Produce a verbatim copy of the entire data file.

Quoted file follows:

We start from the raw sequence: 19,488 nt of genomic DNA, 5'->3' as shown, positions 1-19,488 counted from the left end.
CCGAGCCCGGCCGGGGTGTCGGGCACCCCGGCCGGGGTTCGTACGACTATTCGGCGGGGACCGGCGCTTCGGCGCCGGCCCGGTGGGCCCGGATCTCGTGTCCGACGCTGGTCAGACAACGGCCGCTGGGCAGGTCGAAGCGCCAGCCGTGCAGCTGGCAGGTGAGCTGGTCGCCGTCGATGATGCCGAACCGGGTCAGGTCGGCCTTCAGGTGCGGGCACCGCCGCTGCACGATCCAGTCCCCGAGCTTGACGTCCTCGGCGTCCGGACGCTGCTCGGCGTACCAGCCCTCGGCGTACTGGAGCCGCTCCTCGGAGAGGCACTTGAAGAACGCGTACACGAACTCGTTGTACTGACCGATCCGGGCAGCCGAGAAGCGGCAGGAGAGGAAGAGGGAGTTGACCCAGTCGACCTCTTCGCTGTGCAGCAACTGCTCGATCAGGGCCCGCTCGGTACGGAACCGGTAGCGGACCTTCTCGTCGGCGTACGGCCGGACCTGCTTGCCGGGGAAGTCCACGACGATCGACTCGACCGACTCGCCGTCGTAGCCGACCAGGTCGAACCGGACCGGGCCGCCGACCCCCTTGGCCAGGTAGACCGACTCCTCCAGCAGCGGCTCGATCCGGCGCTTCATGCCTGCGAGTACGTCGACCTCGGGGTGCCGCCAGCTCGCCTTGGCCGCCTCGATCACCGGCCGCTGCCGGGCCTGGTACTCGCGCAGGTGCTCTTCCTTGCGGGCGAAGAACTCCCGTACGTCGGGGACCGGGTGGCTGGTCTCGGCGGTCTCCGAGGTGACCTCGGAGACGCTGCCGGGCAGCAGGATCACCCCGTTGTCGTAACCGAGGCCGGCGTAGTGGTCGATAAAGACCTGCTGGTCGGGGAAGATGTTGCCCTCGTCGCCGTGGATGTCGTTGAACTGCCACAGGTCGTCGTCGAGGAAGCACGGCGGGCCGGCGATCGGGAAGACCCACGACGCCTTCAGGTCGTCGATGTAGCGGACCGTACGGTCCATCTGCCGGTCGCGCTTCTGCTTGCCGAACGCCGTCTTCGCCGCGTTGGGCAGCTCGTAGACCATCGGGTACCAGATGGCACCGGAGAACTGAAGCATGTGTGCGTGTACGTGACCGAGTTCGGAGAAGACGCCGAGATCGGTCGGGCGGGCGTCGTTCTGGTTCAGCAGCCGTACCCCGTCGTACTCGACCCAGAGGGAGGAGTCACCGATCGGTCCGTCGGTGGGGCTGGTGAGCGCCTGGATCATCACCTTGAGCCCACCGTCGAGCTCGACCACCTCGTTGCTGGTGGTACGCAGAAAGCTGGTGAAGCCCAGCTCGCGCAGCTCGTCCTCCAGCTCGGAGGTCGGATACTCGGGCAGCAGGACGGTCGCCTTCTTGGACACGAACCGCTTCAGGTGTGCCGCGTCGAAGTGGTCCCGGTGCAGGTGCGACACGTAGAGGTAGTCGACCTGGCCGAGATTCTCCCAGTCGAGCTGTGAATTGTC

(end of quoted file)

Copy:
We start from the raw sequence: 19,488 nt of genomic DNA, 5'->3' as shown, positions 1-19,488 counted from the left end.
CCGAGCCCGGCCGGGGTGTCGGGCACCCCGGCCGGGGTTCGTACGACTATTCGGCGGGGACCGGCGCTTCGGCGCCGGCCCGGTGGGCCCGGATCTCGTGTCCGACGCTGGTCAGACAACGGCCGCTGGGCAGGTCGAAGCGCCAGCCGTGCAGCTGGCAGGTGAGCTGGTCGCCGTCGATGATGCCGAACCGGGTCAGGTCGGCCTTCAGGTGCGGGCACCGCCGCTGCACGATCCAGTCCCCGAGCTTGACGTCCTCGGCGTCCGGACGCTGCTCGGCGTACCAGCCCTCGGCGTACTGGAGCCGCTCCTCGGAGAGGCACTTGAAGAACGCGTACACGAACTCGTTGTACTGACCGATCCGGGCAGCCGAGAAGCGGCAGGAGAGGAAGAGGGAGTTGACCCAGTCGACCTCTTCGCTGTGCAGCAACTGCTCGATCAGGGCCCGCTCGGTACGGAACCGGTAGCGGACCTTCTCGTCGGCGTACGGCCGGACCTGCTTGCCGGGGAAGTCCACGACGATCGACTCGACCGACTCGCCGTCGTAGCCGACCAGGTCGAACCGGACCGGGCCGCCGACCCCCTTGGCCAGGTAGACCGACTCCTCCAGCAGCGGCTCGATCCGGCGCTTCATGCCTGCGAGTACGTCGACCTCGGGGTGCCGCCAGCTCGCCTTGGCCGCCTCGATCACCGGCCGCTGCCGGGCCTGGTACTCGCGCAGGTGCTCTTCCTTGCGGGCGAAGAACTCCCGTACGTCGGGGACCGGGTGGCTGGTCTCGGCGGTCTCCGAGGTGACCTCGGAGACGCTGCCGGGCAGCAGGATCACCCCGTTGTCGTAACCGAGGCCGGCGTAGTGGTCGATAAAGACCTGCTGGTCGGGGAAGATGTTGCCCTCGTCGCCGTGGATGTCGTTGAACTGCCACAGGTCGTCGTCGAGGAAGCACGGCGGGCCGGCGATCGGGAAGACCCACGACGCCTTCAGGTCGTCGATGTAGCGGACCGTACGGTCCATCTGCCGGTCGCGCTTCTGCTTGCCGAACGCCGTCTTCGCCGCGTTGGGCAGCTCGTAGACCATCGGGTACCAGATGGCACCGGAGAACTGAAGCATGTGTGCGTGTACGTGACCGAGTTCGGAGAAGACGCCGAGATCGGTCGGGCGGGCGTCGTTCTGGTTCAGCAGCCGTACCCCGTCGTACTCGACCCAGAGGGAGGAGTCACCGATCGGTCCGTCGGTGGGGCTGGTGAGCGCCTGGATCATCACCTTGAGCCCACCGTCGAGCTCGACCACCTCGTTGCTGGTGGTACGCAGAAAGCTGGTGAAGCCCAGCTCGCGCAGCTCGTCCTCCAGCTCGGAGGTCGGATACTCGGGCAGCAGGACGGTCGCCTTCTTGGACACGAACCGCTTCAGGTGTGCCGCGTCGAAGTGGTCCCGGTGCAGGTGCGACACGTAGAGGTAGTCGACCTGGCCGAGATTCTCCCAGTCGAGCTGTGAATTGTC